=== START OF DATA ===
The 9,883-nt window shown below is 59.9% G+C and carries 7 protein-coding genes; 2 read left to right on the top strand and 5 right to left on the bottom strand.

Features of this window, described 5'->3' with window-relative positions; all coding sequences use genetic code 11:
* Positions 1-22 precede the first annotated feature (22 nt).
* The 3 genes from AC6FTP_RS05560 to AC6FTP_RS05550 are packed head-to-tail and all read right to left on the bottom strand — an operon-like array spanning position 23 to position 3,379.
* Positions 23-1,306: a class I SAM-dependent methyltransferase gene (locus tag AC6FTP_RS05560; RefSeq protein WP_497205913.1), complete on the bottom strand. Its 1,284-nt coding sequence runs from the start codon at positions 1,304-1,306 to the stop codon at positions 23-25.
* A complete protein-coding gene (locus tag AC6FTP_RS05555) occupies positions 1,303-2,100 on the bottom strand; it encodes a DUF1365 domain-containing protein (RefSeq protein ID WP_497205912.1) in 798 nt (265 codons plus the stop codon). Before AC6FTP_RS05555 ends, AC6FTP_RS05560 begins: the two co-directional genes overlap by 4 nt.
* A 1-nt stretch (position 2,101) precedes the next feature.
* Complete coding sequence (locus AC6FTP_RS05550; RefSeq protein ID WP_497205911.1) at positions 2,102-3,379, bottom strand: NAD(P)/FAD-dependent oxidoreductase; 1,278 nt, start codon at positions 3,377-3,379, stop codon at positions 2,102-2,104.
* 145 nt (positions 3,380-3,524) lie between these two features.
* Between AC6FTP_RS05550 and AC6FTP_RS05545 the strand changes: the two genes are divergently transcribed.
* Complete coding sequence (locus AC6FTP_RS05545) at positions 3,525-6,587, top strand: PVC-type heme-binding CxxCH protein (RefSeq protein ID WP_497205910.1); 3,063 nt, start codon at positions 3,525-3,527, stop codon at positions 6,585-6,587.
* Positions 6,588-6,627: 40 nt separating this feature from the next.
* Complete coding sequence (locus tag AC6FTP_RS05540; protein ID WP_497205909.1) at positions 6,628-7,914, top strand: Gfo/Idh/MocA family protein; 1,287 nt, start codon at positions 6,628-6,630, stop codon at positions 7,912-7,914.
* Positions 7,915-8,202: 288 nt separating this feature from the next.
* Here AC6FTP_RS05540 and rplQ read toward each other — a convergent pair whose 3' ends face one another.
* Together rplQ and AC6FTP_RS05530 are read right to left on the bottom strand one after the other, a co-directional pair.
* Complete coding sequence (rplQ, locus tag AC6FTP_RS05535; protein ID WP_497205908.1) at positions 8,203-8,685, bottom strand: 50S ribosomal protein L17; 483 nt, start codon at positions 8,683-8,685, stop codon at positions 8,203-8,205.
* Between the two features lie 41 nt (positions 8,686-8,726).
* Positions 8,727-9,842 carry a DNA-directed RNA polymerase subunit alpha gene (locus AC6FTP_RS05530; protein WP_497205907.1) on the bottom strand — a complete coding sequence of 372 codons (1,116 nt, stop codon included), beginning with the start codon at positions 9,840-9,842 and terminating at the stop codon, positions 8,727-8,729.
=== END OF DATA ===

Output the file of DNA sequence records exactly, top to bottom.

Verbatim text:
The 9,883-nt window shown below is 59.9% G+C and carries 7 protein-coding genes; 2 read left to right on the top strand and 5 right to left on the bottom strand.

Features of this window, described 5'->3' with window-relative positions; all coding sequences use genetic code 11:
* Positions 1-22 precede the first annotated feature (22 nt).
* The 3 genes from AC6FTP_RS05560 to AC6FTP_RS05550 are packed head-to-tail and all read right to left on the bottom strand — an operon-like array spanning position 23 to position 3,379.
* Positions 23-1,306: a class I SAM-dependent methyltransferase gene (locus tag AC6FTP_RS05560; RefSeq protein WP_497205913.1), complete on the bottom strand. Its 1,284-nt coding sequence runs from the start codon at positions 1,304-1,306 to the stop codon at positions 23-25.
* A complete protein-coding gene (locus tag AC6FTP_RS05555) occupies positions 1,303-2,100 on the bottom strand; it encodes a DUF1365 domain-containing protein (RefSeq protein ID WP_497205912.1) in 798 nt (265 codons plus the stop codon). Before AC6FTP_RS05555 ends, AC6FTP_RS05560 begins: the two co-directional genes overlap by 4 nt.
* A 1-nt stretch (position 2,101) precedes the next feature.
* Complete coding sequence (locus AC6FTP_RS05550; RefSeq protein ID WP_497205911.1) at positions 2,102-3,379, bottom strand: NAD(P)/FAD-dependent oxidoreductase; 1,278 nt, start codon at positions 3,377-3,379, stop codon at positions 2,102-2,104.
* 145 nt (positions 3,380-3,524) lie between these two features.
* Between AC6FTP_RS05550 and AC6FTP_RS05545 the strand changes: the two genes are divergently transcribed.
* Complete coding sequence (locus AC6FTP_RS05545) at positions 3,525-6,587, top strand: PVC-type heme-binding CxxCH protein (RefSeq protein ID WP_497205910.1); 3,063 nt, start codon at positions 3,525-3,527, stop codon at positions 6,585-6,587.
* Positions 6,588-6,627: 40 nt separating this feature from the next.
* Complete coding sequence (locus tag AC6FTP_RS05540; protein ID WP_497205909.1) at positions 6,628-7,914, top strand: Gfo/Idh/MocA family protein; 1,287 nt, start codon at positions 6,628-6,630, stop codon at positions 7,912-7,914.
* Positions 7,915-8,202: 288 nt separating this feature from the next.
* Here AC6FTP_RS05540 and rplQ read toward each other — a convergent pair whose 3' ends face one another.
* Together rplQ and AC6FTP_RS05530 are read right to left on the bottom strand one after the other, a co-directional pair.
* Complete coding sequence (rplQ, locus tag AC6FTP_RS05535; protein ID WP_497205908.1) at positions 8,203-8,685, bottom strand: 50S ribosomal protein L17; 483 nt, start codon at positions 8,683-8,685, stop codon at positions 8,203-8,205.
* Between the two features lie 41 nt (positions 8,686-8,726).
* Positions 8,727-9,842 carry a DNA-directed RNA polymerase subunit alpha gene (locus AC6FTP_RS05530; protein WP_497205907.1) on the bottom strand — a complete coding sequence of 372 codons (1,116 nt, stop codon included), beginning with the start codon at positions 9,840-9,842 and terminating at the stop codon, positions 8,727-8,729.